Through different opportunities on campus, I’ve learned that Charlotte Mason clearly outlined how weakness is seen in each of us, and how it is best guided. When confronted with poor choices in a young person, an adult may ask himself, Is this behavior a result of the child not knowing? (The loving response would then be to inform the student of the correct action.) If a teacher or parent knows clear instruction regarding the behavior has been given and understood, they can rightly assume the poor choice is coming from normal human weakness: we know what we ought to do, but do not have the strength to do it without guidance from outside of ourselves. (The loving response is to tighten the boundaries to develop the inward desire and ability to do as the student knows he ought.) In some circumstances, students may operate from a place of rebellion. It’s interesting in parenting how often it feels like my child is acting from intentional rebellion but Charlotte Mason advises this should be considered rare. Inability to do what one knows he ought creates an inner discord that we humans often try to compensate for by acting cavalier instead of needy, thus appearing as if we have chosen defiance. The majority of training occurs in that “middle area” of needing encouragement, support, and guidance to do right.
In the partnership we have between parent and teacher, it is an act of love for the teacher to share areas of weakness in my son or daughter and the methods they are employing in the classroom to encourage inner stamina to make the right choices. It is an incredible blessing to pull alongside my child’s teacher, hold my child accountable and grow them into the people they are meant to be. It’s been enlightening to have teachers note areas where growth is needed and recognize there are similar things we can do at home to work on my child’s character development. If having incomplete assignments at school has become a habit, how can we strengthen finishing tasks in a timely manner at home? If attention or work ethic or integrity are areas that need growth, can I be looking for ways to encourage internal motivation to work carefully, complete tasks, and be truthful? If my child struggles with appropriate, joyful social engagement with peers, what would it look like to have conversations over shared meals with the expectation that my child participate? Am I willing to build careful work habits and send my child back to complete a chore if the work was hurriedly done? The insights shared at our conferences may just be the perspectives we have needed to set the tone for some course corrections in our home.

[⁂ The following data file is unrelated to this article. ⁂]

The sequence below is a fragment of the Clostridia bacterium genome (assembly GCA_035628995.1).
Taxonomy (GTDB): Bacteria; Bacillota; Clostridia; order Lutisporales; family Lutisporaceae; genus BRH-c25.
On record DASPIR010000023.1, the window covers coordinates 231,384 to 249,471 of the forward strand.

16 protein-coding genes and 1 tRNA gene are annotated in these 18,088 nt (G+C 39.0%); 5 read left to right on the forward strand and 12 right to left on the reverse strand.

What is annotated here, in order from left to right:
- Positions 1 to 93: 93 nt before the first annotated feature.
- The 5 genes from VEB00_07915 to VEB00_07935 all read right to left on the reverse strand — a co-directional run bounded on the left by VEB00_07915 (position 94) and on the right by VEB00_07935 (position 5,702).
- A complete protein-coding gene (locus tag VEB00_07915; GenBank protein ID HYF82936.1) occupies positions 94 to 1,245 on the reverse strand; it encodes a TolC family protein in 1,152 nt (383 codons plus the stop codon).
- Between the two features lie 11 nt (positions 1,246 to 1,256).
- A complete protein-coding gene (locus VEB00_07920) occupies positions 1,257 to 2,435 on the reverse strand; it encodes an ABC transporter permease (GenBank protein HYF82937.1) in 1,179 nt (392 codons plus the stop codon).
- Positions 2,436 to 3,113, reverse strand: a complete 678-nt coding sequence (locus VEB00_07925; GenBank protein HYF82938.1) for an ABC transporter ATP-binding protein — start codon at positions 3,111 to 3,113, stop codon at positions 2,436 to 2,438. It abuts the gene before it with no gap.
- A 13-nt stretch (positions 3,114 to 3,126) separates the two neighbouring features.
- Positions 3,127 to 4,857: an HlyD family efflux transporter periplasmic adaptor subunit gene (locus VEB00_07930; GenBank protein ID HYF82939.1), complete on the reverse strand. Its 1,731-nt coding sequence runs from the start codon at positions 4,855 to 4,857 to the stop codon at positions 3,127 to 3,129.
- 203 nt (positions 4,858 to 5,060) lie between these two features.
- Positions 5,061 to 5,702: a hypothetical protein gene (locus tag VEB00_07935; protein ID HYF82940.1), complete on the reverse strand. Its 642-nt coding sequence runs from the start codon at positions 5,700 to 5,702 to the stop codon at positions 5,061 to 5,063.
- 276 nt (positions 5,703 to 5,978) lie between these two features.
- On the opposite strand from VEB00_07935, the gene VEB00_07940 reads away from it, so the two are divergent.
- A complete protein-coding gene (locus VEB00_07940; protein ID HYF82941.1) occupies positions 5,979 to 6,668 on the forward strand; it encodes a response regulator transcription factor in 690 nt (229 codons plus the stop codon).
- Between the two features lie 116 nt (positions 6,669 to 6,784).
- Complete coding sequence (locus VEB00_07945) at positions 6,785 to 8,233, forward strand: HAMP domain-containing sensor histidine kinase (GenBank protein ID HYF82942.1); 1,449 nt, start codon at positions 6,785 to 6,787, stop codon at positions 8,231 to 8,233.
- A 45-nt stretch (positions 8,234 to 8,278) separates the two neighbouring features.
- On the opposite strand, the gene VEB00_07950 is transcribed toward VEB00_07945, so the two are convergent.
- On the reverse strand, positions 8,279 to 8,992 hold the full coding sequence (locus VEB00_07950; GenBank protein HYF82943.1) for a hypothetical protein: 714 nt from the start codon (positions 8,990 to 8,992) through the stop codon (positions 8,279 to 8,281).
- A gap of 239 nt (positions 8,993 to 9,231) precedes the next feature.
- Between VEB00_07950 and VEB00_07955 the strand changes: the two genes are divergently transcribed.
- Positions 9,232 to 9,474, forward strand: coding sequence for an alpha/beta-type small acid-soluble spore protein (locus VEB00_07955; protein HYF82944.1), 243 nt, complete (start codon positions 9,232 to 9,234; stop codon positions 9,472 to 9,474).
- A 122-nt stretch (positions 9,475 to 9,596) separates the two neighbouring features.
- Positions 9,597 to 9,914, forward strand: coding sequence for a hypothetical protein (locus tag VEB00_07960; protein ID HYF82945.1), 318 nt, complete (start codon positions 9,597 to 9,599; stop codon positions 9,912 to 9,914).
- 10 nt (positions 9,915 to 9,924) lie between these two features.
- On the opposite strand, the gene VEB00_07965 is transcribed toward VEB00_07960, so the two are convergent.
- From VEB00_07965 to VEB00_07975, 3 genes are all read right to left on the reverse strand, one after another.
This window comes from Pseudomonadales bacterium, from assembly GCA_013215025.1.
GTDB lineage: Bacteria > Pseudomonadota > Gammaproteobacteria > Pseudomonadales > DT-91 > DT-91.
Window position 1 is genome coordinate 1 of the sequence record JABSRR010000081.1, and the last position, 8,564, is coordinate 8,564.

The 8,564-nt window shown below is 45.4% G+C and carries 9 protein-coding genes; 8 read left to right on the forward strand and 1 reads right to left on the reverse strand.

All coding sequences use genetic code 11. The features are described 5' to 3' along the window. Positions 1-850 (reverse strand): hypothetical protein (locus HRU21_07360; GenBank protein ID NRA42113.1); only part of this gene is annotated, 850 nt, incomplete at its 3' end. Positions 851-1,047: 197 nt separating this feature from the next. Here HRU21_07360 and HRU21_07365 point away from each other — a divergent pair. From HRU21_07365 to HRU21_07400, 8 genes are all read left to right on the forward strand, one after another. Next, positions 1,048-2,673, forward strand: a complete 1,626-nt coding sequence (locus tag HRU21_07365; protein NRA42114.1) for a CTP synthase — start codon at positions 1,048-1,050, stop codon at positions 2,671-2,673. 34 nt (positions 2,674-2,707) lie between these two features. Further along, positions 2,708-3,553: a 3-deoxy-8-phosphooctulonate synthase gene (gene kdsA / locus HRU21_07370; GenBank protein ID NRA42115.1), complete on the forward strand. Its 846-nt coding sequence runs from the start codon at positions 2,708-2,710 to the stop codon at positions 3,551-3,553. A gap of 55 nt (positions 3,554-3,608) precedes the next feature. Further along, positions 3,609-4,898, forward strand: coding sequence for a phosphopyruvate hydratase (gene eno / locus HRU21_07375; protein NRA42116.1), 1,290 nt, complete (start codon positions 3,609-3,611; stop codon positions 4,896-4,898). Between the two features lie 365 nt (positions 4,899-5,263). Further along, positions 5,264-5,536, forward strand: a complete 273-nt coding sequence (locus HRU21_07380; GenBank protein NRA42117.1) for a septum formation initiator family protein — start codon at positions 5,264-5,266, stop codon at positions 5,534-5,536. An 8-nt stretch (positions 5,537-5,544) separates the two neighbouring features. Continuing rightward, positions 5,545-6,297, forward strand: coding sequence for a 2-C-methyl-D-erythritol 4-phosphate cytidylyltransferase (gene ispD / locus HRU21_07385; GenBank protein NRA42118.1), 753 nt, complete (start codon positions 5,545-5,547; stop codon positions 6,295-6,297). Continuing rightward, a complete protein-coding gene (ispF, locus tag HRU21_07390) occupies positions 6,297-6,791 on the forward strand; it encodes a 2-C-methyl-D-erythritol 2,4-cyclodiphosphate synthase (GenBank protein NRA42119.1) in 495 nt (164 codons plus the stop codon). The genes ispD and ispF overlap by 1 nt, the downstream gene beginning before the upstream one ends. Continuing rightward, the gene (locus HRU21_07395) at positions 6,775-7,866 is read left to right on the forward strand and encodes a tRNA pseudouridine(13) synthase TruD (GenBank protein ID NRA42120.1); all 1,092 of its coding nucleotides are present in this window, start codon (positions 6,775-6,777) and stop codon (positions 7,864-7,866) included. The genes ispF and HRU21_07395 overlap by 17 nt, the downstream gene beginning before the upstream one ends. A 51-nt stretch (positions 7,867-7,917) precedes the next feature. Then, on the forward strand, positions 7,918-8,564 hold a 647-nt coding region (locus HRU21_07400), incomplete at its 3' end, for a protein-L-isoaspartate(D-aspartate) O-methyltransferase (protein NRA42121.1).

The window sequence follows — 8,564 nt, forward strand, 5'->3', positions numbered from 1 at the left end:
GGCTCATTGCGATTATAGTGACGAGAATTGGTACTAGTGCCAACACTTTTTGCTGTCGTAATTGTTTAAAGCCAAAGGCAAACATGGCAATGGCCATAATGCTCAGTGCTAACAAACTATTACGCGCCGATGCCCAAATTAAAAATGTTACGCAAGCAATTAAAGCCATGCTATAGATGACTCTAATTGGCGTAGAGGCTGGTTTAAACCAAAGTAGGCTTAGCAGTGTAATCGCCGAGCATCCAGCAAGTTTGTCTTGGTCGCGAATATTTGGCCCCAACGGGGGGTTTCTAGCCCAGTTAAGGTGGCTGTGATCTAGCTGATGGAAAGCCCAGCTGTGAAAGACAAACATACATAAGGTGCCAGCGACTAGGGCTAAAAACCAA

Our school also values parent-teacher conferences as an opportunity for parents to bring concerns to the teacher. It’s been our experience as parents that it is less about IF we have concerns than it is about WHEN. We have not had one school year where we did not have something come up which required clarification from the administration or our classroom teacher. Mark and I have also learned, it’s better to discuss something when Mama here has a lifted eyebrow than allow issues to grow until she has clenched fists. It’s been said that wisdom keeps short accounts and does not allow grievances to become big. It’s also been our experience that our administration enters into those conversations in helpful ways.
I trust you took the time to fulfill your commitment to your child, her teacher, and our community by fully engaging in the information you received at the conferences this semester. We have been given a sweet opportunity to once again breathe in the good and beautiful ideals that drew us to Ambleside, and look forward to the promised growth this year will bring both in students and adults alike.
“Certainly, it is twice blessed, it blesses him that gives and him that takes, and a sort of radiancy of look distinguishes both scholar and teacher (or parent) engaged in this manner of education.”